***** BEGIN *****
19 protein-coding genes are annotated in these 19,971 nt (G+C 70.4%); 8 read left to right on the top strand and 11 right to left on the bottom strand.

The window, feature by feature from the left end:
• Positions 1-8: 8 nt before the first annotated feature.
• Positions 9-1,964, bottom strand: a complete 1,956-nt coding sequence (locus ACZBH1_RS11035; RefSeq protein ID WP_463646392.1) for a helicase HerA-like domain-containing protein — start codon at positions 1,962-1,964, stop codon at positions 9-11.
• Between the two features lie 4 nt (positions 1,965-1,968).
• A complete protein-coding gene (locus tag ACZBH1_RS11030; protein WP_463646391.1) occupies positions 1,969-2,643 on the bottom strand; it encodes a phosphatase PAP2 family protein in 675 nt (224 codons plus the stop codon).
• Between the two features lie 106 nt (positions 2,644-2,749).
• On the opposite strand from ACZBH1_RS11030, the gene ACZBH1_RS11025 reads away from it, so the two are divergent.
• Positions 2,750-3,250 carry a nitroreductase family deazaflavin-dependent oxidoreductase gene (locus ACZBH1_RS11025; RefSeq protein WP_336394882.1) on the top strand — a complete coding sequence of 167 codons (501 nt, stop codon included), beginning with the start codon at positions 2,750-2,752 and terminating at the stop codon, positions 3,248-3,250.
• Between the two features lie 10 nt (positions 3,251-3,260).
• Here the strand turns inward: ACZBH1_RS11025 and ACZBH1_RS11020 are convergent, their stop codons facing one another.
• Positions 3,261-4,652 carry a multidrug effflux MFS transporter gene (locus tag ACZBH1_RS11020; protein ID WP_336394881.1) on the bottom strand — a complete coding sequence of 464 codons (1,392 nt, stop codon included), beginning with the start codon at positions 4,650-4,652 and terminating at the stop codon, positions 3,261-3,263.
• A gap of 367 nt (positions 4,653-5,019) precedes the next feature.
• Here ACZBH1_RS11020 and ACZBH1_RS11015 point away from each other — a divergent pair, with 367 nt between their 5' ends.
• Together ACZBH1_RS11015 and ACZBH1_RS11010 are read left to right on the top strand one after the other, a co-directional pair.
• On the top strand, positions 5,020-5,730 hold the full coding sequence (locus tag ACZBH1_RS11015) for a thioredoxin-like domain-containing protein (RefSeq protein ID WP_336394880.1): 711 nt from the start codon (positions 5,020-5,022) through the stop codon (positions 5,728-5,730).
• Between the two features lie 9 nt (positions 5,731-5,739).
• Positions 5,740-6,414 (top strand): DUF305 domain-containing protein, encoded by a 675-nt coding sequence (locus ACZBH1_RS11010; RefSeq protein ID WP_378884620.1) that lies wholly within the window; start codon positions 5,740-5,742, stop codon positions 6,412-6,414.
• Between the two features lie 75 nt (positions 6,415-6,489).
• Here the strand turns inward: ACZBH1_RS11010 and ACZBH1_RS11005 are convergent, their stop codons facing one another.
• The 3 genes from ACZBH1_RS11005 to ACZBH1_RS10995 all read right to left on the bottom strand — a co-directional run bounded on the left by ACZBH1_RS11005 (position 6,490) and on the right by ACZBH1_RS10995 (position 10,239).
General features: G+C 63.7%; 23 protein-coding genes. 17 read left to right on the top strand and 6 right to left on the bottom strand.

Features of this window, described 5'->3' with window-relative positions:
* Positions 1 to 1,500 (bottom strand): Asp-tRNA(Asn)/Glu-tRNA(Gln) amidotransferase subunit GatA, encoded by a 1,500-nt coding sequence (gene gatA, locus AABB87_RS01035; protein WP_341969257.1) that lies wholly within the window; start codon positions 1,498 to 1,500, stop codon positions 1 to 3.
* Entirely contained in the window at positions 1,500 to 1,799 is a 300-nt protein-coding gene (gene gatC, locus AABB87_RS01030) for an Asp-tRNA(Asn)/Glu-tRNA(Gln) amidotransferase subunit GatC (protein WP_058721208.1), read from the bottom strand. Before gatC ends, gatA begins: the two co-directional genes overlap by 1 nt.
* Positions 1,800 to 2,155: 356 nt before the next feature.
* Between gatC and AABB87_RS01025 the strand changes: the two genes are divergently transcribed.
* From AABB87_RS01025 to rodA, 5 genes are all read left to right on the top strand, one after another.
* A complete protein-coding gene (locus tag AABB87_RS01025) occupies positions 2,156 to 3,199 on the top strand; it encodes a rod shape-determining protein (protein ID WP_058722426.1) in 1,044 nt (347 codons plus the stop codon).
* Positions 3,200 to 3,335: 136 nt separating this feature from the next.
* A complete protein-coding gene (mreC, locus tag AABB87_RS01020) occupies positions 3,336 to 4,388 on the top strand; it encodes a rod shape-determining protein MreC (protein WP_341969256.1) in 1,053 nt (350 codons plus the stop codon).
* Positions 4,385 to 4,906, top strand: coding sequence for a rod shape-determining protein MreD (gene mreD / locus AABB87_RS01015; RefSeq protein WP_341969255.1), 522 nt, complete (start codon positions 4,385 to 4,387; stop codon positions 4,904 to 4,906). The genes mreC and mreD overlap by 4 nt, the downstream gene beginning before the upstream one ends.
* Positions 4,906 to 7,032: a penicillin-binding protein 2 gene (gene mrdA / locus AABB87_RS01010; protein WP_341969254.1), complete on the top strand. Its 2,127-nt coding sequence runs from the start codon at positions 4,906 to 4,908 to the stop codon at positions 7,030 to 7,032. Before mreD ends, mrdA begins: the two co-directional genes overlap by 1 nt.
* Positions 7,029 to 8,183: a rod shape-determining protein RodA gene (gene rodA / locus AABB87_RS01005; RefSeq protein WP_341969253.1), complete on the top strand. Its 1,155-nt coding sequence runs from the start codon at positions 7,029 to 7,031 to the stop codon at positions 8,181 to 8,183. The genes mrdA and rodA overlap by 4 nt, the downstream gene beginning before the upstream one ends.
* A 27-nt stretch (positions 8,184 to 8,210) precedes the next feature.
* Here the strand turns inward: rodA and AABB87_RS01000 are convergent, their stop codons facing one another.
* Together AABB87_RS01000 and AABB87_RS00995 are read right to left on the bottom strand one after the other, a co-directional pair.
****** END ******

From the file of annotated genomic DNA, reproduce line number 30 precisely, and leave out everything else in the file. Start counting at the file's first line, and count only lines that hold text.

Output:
* Positions 3,200 to 3,335: 136 nt separating this feature from the next.